We look at the stories that were making the headlines this week in 1983

Over 1,000 new voters on electoral register

WITH many people having already made an early morning trip to the polling booths, observers are predicting a record turnout in the key constituencies of North and West Belfast.

An appeal from all the parties for their supporters to claim their votes early, coupled with the broad spectrum of political opinion represented by the candidates, seem to be the main factors behind the brisk turnout.

A high attendance at voting centres also reflects Sinn Féin’s efforts to mobilise the traditional anti-election republican vote and the fact that since the Assembly elections over 1,000 West Belfast people, previously without a vote, have been registered.

Meanwhile, the calls over the last few weeks by both state and church heads for people to “reject violence”, should lead to a higher turnout of people opposed to the IRA.
Reports of personation on a wide scale were also coming in shortly after polls opened at 7am.

Summer play schemes axed as cutbacks bite

Children have become the latest victims of Government cutbacks with the news that summer play schemes are to be completely axed or substantially reduced in almost every area of Belfast.

Organised annually by the Voluntary Services Bureau or BELB, the schemes were run by trained staff, local mothers and volunteers.

Areas affected include Ardoyne, the Markets, Short Strand, Andersonstown and the Greater Ballymurphy area.

A typical example is the Short Strand play scheme which, though successful last year cannot be held this summer.

A threat also hangs over the Divis Flats summer scheme though it now appears that rather than completely shelving the project it may be shorted from eight to six weeks.
Commented a Divis community worker: “It will be a tragedy if this play scheme doesn’t go ahead. It is one of the best schemes we have ever had in the flats and last year it was really successful.”

A popular summer scheme organised jointly by the BELB and the Community Services has also been shortened. In 1981 the scheme was organised over eight weeks. Last year it was reduced to six weeks, while this year it will last only four weeks.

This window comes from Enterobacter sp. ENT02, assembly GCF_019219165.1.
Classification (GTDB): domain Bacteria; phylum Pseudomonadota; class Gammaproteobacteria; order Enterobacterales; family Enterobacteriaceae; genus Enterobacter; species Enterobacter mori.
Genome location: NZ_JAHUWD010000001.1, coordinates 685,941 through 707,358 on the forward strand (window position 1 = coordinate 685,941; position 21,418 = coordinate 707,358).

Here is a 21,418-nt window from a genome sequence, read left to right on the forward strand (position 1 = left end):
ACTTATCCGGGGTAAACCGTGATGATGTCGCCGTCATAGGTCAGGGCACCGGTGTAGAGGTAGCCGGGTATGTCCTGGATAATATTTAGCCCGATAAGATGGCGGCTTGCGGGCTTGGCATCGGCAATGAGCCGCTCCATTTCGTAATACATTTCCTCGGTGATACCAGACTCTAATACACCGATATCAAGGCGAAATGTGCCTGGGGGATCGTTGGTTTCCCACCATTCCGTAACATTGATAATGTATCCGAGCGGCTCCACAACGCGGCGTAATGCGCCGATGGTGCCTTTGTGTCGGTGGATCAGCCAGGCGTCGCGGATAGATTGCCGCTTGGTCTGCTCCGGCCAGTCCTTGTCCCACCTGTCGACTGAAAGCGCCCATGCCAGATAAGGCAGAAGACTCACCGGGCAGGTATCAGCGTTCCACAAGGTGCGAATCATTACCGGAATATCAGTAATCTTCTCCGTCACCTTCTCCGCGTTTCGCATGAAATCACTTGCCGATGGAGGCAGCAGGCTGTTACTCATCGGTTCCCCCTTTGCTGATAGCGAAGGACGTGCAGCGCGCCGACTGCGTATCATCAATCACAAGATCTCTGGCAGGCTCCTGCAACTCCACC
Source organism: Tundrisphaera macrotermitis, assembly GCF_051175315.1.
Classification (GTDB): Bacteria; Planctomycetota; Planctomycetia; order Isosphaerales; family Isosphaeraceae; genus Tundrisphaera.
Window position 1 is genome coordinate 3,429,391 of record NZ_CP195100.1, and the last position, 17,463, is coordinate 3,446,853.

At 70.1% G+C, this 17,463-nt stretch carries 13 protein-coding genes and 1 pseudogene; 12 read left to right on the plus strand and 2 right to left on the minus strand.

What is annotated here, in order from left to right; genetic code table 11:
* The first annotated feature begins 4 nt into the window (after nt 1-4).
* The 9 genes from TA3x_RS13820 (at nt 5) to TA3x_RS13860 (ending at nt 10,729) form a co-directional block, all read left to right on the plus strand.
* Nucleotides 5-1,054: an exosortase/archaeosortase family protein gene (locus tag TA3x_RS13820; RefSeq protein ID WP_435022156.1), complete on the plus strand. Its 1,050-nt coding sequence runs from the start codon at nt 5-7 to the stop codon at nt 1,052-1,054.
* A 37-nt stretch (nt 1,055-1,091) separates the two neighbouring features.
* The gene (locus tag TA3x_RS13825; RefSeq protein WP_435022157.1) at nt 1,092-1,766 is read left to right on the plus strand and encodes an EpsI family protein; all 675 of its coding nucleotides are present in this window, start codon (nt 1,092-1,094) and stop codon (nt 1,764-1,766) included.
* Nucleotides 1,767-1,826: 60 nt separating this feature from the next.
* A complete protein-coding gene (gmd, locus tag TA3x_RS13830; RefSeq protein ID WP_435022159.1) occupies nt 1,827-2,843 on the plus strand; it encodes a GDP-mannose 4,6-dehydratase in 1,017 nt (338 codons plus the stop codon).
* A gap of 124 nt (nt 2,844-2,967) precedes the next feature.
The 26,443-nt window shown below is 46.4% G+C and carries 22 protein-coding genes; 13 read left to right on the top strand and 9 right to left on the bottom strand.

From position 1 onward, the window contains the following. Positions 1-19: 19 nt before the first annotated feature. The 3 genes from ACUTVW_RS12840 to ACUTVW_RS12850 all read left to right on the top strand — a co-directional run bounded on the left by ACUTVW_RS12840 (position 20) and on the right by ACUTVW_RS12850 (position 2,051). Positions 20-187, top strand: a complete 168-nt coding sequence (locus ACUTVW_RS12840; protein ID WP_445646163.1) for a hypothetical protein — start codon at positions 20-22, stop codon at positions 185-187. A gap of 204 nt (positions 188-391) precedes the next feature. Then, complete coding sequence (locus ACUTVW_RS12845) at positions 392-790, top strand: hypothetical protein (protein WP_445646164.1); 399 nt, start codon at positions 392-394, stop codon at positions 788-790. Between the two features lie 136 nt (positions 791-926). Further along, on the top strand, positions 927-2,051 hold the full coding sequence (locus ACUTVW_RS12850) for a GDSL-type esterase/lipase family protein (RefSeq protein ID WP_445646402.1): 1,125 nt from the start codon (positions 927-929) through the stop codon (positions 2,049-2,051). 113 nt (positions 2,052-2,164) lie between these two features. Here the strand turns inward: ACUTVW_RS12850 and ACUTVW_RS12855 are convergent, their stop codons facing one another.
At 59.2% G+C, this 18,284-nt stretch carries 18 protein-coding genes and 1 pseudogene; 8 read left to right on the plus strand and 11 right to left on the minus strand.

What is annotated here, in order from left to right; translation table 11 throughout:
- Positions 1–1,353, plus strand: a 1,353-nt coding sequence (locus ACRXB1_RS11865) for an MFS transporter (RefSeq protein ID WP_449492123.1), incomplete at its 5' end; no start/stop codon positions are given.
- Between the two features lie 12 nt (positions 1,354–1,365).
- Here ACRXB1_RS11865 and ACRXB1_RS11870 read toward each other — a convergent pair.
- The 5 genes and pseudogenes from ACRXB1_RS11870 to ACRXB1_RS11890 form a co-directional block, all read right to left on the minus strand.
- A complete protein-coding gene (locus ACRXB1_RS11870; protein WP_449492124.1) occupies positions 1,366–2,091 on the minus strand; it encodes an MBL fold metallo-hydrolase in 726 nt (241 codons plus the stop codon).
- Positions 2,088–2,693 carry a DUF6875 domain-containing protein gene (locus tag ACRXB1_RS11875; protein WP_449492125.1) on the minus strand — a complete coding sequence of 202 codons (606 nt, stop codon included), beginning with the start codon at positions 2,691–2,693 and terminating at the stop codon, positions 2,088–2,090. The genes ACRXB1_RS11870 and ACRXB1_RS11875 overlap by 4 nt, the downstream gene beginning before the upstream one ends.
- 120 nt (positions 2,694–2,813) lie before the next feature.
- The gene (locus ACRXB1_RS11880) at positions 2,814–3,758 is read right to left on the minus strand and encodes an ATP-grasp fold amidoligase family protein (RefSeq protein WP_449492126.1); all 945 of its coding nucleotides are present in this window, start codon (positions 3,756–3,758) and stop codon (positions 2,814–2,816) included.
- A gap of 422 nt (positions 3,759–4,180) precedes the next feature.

The Newhill VSB summer scheme has been totally scrapped leaving no holiday amenities in the area for the U-10s. Local people, however, plan to carry on with a less extensive play scheme.

“We will open the Newhill Youth Club Centre for a couple of nights per week for the younger kids,” said local woman Eilish Reilly.

The nearest summer scheme to New Barnsley is now St Thomas’ School.

Irish prisoners separated and then dispersed

WITHOUT any prior notice the 51 Irish prisoners in England have been separated from their fellow Irish prisoners and dispersed to jails throughout the length and breadth of England. And, immediately on reaching their destinations, the prisoners were placed in solitary confinement. Now Belfast relatives of the republican prisoners are anxiously awaiting news of their loved ones as the first reports filter through of a ruthless backlash being unleashed on them by jail authorities incensed at the dramatic Albany Jail protest. 

It is believed that a whole catalogue of punishments have been drawn up for the Irish prisoners with the Albany protestors being singled out for special attention. Punishments already made public include: 1 Each Irish prisoners to be isolated; 2 Only one letter per month to relatives; 3 An end to “accumulated” visits. Under this system, which has been operating for ten years now, a prisoner could “save up” visits and then see relatives once or twice a year for a whole day. One Belfast relative of a long term republican prisoner suggested the authorities, by separating the Irish prisoners, were “trying to take the teeth out of them”. “When there were four or five of them together, they could defend one another but now each prisoners is alone they will have to face the threat of violence from every UVF man and ex-soldier serving a sentence in England,” he said. “By separating them,” he went on, “they are trying to take away their strength and once isolated the Irish POWs have no choice but to spend their time in solitary – if the jail authorities allow them.”

Belfast man Tony Clarke, who led the Albany protest, is now in solitary and has not received a change of clothing since the roof top demonstration ended. His sister, who lives in Lenadoon, had planned to visit him in July, but may now have to make other arrangements.